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Reading this book was like witnessing a violent car accident. You can't turn away, you have to see (read) it through even though in many places you just want to stop and you kind of know in advance that there will be no happy ending and indeed there is not.
The writing style is nothing to "write" home about but one must remember that this book was written in the latter 80's, early 90's for readers' sensibilities back then. It's especially annoying when Mr. Thorson editorializes about gay life and culture using simplistic and hackneyed cliches that are entirely laughable now-a-days.
The narration by Peter Berkrot was spectacular. One felt one was listening to Thorson in person, and the narrator's vocal inflections of Mr. Liberace are worth any downside that the rather bland narrative otherwise presents.
As for the actual events and behaviors presented by the book of Mr. Thorson's life with Lee Liberace and what to think of them, it would be unfair to judge either party. There was presented enough nauseating dysfunction for both men to last ten families ten lifetimes.
In the end, I felt very sad for Mr. Thorson. I believe to this day that he still loves Lee Liberace and will die doing so. It's just such a shame that people have to go through this soft of thing as it affects them until their death. Best of luck to Mr. Thorsen. Rest in peace, Mr. Liberace.
9 of 9 people found this review helpful
I have been a life long fan of Liberace. My mom and grandmother loved him, so we always watched him when he was on television. Liberace was one of the first shows I ever saw in Las Vegas. Having met Liberace personally while on a trip to Las Vegas, I can honestly say he was very nice, but come on....you'd have to be blind to not know he was gay. I read this book about 23 years ago. With the Michael Douglas movie coming out, I decided I wanted to read it again, so I am getting it either for my Kindle or Audible. I do believe most of what is in this book. You have to look at the time... the early 1980's...All of his peers knew, at that time an entertainer did not come out as gay...most of his fans were older women, it would have been career suicide. No one really knew what Aids was or how you got it. I'm sure if everyone knew back then about Aids, and how it was spread and how to prevent it Liberace would have lived and been performing up into his 80's. There was another movie about Scott and Liberace that had Victor Garber portraying Lee. The end of that movie almost had me in tears when he was taking the hairpiece off at the end. When I met Liberace, I could see what Scott saw in him...he had a way of making you feel special. When you're 18, you just want to fit in and be accepted, so I can see how a young guy could make Lee their life and lose themselves. Read this book, you won't be disappointed. Liberace was a true performer...just seeing him perform, you knew why he was the highest paid entertainer in the world. He made a brand of himself...the Piano...the restaurant, the museum....sadly the museum and the restaurant and Lee are only memories, but his legacy will live on.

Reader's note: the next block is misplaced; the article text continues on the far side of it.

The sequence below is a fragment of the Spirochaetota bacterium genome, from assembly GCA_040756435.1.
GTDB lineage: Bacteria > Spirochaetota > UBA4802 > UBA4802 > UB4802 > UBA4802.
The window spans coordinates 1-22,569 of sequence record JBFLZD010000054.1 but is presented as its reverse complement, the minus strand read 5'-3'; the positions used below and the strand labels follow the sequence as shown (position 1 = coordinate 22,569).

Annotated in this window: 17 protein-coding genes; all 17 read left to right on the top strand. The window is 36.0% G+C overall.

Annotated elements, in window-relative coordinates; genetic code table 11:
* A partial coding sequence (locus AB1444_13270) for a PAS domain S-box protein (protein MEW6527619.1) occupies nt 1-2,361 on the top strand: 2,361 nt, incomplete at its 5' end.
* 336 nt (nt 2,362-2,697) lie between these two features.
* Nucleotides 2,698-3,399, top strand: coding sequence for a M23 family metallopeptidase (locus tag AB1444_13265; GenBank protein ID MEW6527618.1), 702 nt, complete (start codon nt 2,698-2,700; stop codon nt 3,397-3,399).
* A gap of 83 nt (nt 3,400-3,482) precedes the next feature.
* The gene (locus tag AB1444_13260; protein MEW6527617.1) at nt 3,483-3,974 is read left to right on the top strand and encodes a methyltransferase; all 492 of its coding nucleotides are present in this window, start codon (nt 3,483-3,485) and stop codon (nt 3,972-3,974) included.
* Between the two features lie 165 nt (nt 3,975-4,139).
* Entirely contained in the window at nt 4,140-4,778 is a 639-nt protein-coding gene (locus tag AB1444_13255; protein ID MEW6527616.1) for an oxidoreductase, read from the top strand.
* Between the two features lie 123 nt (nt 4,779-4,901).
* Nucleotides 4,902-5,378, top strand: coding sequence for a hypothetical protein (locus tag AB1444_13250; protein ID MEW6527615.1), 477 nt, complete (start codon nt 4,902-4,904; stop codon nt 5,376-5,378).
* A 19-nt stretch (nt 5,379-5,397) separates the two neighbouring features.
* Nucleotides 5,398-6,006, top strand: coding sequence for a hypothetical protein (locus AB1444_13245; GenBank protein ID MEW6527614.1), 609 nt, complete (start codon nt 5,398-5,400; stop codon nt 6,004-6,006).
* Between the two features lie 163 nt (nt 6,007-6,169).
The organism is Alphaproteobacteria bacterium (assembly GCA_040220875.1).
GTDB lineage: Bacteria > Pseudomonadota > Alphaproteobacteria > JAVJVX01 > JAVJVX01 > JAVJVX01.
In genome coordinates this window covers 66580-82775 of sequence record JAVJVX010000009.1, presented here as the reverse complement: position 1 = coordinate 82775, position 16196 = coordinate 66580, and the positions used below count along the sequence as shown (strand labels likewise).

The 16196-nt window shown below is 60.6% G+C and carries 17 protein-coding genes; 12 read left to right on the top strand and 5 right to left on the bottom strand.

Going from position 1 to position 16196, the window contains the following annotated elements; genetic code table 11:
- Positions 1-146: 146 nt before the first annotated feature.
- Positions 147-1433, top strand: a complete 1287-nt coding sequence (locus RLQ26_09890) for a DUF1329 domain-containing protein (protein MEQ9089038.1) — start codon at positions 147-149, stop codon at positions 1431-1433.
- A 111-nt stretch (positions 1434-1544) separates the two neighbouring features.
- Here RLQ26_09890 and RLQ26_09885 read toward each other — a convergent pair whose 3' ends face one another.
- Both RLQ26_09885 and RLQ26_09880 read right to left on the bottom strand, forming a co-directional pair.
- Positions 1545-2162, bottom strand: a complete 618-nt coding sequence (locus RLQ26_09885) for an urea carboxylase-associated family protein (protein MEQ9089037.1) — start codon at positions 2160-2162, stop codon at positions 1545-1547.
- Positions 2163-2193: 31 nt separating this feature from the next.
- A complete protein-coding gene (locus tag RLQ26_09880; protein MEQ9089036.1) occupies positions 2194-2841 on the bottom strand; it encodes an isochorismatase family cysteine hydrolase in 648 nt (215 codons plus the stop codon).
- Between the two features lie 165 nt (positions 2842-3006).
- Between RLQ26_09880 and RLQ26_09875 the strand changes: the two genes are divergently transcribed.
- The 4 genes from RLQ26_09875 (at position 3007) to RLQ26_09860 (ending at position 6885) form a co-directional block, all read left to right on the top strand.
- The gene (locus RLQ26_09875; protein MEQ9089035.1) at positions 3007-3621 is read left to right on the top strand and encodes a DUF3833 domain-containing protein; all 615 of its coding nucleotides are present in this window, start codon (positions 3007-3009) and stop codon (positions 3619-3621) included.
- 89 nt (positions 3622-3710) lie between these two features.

7 of 7 people found this review helpful
If you could sum up Behind the Candelabra in three words, what would they be?
Sad. Shocking eyeopening
Who was your favorite character and why?
Probably Liberace himself though sometimes because of his stage act you forget how talented he was as a pianist it also shows if you have enough money you can cover up anything that you want to
Would you listen to another book narrated by Peter Berkrot?
If you made a film of this book, what would be the tag line be?
How to spend your whole life living a lie
Any additional comments?
Scott could have walked away from the situation at any time obviously it suited him not to
Would you consider the audio edition of Behind the Candelabra to be better than the print version?
Yes, I would advise anyone to sit back and listen to the truth. It took me around a week. I am sure some would prefer listening to it in a day.
What was one of the most memorable moments of Behind the Candelabra?
I was surprised the at the beginning of Liberace's life was interesting and surprised at how hard he worked. I loved listening to their life on the road and how they entertained guests. The break up of the relationship was inevitable. However, unforgettable is the last paragraph (the end) and their last conversation.
What about Peter Berkrot’s performance did you like?
Overall he was very good throughout.
Was there a moment in the book that particularly moved you?
How Scott Thorson got hooked on drugs, and how he was asked to leave the Liberace estate.
Any additional comments?
I am glad the book did not get carried away with sex scenes.